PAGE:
Maywood YMCA summer camp preparing kids for upcoming school year after months indoors

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Saturday, August 7, 2021
Summer camp in Maywood prepares kids for return to school
With help from the Los Angeles Education Recovery Fund, the Maywood YMCA is hosting a summer camp for the first time in three years.

MAYWOOD, Calif. (KABC) -- It's a refreshing site, kids learning and playing together after 18 months indoors. Wilma Franco says her biggest concern as a parent during the pandemic has been the lack of social interaction.

"Both of my boys usually do sports after school...they have different clubs that they attend. Swimming classes, all of that was no longer available to them so I could definitely see the impact to their mental health, not wanting to leave the house anymore, not wanting to interact with folks," said Franco, a single mother of two.

That's why the Los Angeles Education Recovery Fund was launched, which has raised over $7 million putting on summer camps, including at the Maywood YMCA. That location stopped offering summer camp three years ago because of a shortage of funding.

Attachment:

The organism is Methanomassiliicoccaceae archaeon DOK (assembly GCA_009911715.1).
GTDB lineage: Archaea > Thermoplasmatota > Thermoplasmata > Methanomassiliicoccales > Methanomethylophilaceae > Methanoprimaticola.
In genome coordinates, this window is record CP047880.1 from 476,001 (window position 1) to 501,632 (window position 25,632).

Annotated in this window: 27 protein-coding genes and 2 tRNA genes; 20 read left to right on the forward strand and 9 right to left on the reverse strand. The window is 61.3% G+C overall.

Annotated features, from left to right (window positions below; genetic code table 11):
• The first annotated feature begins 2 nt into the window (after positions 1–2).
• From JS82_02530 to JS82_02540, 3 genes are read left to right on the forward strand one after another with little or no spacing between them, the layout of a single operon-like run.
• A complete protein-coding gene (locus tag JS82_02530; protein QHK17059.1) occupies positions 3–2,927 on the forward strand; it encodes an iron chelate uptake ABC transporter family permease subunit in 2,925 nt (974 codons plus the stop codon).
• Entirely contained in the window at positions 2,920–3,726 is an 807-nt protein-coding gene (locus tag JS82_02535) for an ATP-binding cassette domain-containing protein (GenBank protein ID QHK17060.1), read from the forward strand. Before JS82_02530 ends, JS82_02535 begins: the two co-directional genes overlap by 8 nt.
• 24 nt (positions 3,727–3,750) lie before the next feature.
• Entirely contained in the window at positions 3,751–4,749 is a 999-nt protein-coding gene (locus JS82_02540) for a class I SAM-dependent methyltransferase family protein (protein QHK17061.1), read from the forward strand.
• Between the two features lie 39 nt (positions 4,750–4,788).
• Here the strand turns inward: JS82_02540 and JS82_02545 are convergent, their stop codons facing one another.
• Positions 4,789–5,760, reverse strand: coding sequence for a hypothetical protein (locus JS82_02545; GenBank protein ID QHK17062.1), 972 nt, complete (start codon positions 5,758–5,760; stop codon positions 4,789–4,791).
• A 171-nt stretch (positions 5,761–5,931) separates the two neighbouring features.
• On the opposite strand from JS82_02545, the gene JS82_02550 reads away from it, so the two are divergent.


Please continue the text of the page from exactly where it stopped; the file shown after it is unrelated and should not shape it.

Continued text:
It's a community extremely hard hit by the pandemic, where 24% of the population is at or below the poverty line.

"In a resource-deficit community like the southeast in Maywood, parents are barely making it and some of our parents actually still haven't recovered from the pandemic and getting jobs," said Juan De La Cruz, Senior Vice President of Community Development for the YMCA of Metropolitan Los Angeles.

So this summer camp - which also has the feel of summer school with reading, math and a trip to a science center as part of the curriculum - allows parents to get back to work or look for jobs while their kids are in a safe place with other kids.

The recovery fund isn't just funding the summer camp in Maywood. They're financing 500 camps around L.A., serving 40,000 kids.

"Kids are meant to be working with each other, experiencing things, creativity, joy, connection with their peers, working in art, creating projects. That's what kids do. That's how kids thrive and grow," said Marshall Tuck, head of the L.A. Education Recovery Fund.

Franco says her youngest son has come from the camp happy that he was able to play soccer with his friends.

"I definitely see a lot of happiness from him instead of just kind of isolated," she said.